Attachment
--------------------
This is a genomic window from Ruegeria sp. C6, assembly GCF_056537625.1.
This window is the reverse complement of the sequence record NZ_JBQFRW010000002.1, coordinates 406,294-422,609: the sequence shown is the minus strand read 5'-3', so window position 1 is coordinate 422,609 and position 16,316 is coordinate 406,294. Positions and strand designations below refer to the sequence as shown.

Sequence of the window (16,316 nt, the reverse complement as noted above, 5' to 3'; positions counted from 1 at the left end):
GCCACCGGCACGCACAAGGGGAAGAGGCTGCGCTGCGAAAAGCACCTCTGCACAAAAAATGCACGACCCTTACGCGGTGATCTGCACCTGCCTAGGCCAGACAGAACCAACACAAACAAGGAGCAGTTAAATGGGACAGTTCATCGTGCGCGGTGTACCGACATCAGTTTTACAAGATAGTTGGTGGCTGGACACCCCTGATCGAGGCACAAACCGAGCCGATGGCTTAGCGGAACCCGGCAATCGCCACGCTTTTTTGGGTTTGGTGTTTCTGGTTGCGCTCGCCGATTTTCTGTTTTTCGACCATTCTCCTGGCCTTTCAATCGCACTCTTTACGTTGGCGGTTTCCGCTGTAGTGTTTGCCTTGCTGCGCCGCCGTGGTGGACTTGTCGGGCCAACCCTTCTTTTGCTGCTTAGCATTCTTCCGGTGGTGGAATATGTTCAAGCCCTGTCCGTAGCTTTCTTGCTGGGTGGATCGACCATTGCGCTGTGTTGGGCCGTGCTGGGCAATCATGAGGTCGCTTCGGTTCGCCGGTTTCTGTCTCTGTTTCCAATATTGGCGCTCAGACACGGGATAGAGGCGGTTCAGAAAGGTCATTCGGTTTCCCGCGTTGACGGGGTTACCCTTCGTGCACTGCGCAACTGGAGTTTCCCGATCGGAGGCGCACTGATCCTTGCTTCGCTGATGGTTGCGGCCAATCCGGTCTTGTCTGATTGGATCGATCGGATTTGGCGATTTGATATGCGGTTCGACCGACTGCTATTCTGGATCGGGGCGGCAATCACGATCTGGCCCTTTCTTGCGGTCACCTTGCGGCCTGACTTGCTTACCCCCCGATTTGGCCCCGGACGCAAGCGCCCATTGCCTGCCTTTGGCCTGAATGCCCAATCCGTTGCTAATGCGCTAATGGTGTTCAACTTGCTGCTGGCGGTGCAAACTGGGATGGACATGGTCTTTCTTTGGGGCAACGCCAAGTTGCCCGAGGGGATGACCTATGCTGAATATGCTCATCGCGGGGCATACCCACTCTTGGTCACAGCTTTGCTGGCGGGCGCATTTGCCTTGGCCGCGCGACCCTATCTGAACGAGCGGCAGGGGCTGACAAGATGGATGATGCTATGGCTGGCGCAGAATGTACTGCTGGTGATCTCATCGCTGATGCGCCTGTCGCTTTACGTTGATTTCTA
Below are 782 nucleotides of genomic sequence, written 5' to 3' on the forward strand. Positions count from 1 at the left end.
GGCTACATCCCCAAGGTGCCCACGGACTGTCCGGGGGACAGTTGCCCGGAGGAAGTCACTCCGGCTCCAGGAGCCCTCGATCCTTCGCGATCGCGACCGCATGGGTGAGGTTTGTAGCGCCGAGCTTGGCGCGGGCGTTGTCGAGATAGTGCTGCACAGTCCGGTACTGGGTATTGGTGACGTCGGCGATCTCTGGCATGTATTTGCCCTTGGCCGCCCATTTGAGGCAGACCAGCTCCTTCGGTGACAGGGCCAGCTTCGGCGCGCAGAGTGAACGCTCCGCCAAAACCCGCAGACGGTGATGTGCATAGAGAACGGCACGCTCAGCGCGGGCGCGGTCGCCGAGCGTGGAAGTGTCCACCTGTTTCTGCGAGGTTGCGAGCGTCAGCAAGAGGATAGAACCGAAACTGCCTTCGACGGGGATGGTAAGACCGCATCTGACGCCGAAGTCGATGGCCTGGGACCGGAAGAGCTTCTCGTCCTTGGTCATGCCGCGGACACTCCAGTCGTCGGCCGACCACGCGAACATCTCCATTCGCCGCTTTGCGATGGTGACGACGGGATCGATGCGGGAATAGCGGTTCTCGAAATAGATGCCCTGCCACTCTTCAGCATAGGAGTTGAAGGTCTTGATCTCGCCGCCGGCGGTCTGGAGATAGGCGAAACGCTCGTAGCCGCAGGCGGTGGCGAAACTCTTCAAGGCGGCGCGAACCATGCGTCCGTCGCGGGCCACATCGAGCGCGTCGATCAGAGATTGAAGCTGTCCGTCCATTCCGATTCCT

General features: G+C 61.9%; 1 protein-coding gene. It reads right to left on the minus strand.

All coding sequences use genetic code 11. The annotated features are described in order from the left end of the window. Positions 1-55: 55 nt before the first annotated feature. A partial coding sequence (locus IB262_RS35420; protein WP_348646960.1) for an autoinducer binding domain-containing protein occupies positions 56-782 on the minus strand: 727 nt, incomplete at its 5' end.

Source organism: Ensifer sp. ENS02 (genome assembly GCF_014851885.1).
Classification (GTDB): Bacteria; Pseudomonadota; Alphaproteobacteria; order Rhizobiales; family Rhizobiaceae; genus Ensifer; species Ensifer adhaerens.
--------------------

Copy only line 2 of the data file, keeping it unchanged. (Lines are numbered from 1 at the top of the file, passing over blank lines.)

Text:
This window is the reverse complement of the sequence record NZ_JBQFRW010000002.1, coordinates 406,294-422,609: the sequence shown is the minus strand read 5'-3', so window position 1 is coordinate 422,609 and position 16,316 is coordinate 406,294. Positions and strand designations below refer to the sequence as shown.